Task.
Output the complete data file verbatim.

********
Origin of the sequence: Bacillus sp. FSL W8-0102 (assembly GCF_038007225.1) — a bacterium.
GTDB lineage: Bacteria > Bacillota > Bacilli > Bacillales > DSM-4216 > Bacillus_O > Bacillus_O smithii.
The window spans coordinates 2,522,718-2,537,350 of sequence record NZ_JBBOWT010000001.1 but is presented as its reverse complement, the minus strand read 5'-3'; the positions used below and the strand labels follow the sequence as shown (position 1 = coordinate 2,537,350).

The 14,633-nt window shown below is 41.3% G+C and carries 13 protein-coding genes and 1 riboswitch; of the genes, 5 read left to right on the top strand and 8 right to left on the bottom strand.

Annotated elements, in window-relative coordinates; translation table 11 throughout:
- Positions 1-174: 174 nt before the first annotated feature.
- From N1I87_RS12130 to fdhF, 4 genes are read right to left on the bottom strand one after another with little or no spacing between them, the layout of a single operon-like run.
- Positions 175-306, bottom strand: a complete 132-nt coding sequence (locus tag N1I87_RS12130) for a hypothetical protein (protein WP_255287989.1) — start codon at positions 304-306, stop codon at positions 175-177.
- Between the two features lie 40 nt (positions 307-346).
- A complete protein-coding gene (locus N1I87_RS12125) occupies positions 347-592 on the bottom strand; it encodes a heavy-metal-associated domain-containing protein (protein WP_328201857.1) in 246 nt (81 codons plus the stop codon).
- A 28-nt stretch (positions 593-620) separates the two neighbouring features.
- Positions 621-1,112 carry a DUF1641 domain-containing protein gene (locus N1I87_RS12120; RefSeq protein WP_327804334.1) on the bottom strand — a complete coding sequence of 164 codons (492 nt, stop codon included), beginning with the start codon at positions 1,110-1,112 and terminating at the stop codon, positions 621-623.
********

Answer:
Origin of the sequence: Bacillus sp. FSL W8-0102 (assembly GCF_038007225.1) — a bacterium.
GTDB lineage: Bacteria > Bacillota > Bacilli > Bacillales > DSM-4216 > Bacillus_O > Bacillus_O smithii.
The window spans coordinates 2,522,718-2,537,350 of sequence record NZ_JBBOWT010000001.1 but is presented as its reverse complement, the minus strand read 5'-3'; the positions used below and the strand labels follow the sequence as shown (position 1 = coordinate 2,537,350).

The 14,633-nt window shown below is 41.3% G+C and carries 13 protein-coding genes and 1 riboswitch; of the genes, 5 read left to right on the top strand and 8 right to left on the bottom strand.

Annotated elements, in window-relative coordinates; translation table 11 throughout:
- Positions 1-174: 174 nt before the first annotated feature.
- From N1I87_RS12130 to fdhF, 4 genes are read right to left on the bottom strand one after another with little or no spacing between them, the layout of a single operon-like run.
- Positions 175-306, bottom strand: a complete 132-nt coding sequence (locus tag N1I87_RS12130) for a hypothetical protein (protein WP_255287989.1) — start codon at positions 304-306, stop codon at positions 175-177.
- Between the two features lie 40 nt (positions 307-346).
- A complete protein-coding gene (locus N1I87_RS12125) occupies positions 347-592 on the bottom strand; it encodes a heavy-metal-associated domain-containing protein (protein WP_328201857.1) in 246 nt (81 codons plus the stop codon).
- A 28-nt stretch (positions 593-620) separates the two neighbouring features.
- Positions 621-1,112 carry a DUF1641 domain-containing protein gene (locus N1I87_RS12120; RefSeq protein WP_327804334.1) on the bottom strand — a complete coding sequence of 164 codons (492 nt, stop codon included), beginning with the start codon at positions 1,110-1,112 and terminating at the stop codon, positions 621-623.